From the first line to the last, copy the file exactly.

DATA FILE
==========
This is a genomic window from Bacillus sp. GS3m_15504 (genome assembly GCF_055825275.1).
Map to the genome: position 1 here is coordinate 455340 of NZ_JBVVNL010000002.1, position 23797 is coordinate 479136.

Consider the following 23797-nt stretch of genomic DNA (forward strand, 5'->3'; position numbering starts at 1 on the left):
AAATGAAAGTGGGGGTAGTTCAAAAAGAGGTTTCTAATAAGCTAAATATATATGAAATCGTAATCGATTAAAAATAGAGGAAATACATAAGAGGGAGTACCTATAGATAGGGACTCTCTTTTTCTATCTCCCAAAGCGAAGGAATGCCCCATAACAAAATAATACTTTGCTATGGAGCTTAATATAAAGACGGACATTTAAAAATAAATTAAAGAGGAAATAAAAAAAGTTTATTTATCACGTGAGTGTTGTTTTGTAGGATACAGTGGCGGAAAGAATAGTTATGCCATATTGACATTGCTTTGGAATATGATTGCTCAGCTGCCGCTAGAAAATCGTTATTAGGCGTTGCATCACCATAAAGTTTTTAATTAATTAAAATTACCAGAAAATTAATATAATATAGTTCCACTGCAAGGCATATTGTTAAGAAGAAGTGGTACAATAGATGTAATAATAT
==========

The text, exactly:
This is a genomic window from Bacillus sp. GS3m_15504 (genome assembly GCF_055825275.1).
Map to the genome: position 1 here is coordinate 455340 of NZ_JBVVNL010000002.1, position 23797 is coordinate 479136.

Consider the following 23797-nt stretch of genomic DNA (forward strand, 5'->3'; position numbering starts at 1 on the left):
AAATGAAAGTGGGGGTAGTTCAAAAAGAGGTTTCTAATAAGCTAAATATATATGAAATCGTAATCGATTAAAAATAGAGGAAATACATAAGAGGGAGTACCTATAGATAGGGACTCTCTTTTTCTATCTCCCAAAGCGAAGGAATGCCCCATAACAAAATAATACTTTGCTATGGAGCTTAATATAAAGACGGACATTTAAAAATAAATTAAAGAGGAAATAAAAAAAGTTTATTTATCACGTGAGTGTTGTTTTGTAGGATACAGTGGCGGAAAGAATAGTTATGCCATATTGACATTGCTTTGGAATATGATTGCTCAGCTGCCGCTAGAAAATCGTTATTAGGCGTTGCATCACCATAAAGTTTTTAATTAATTAAAATTACCAGAAAATTAATATAATATAGTTCCACTGCAAGGCATATTGTTAAGAAGAAGTGGTACAATAGATGTAATAATAT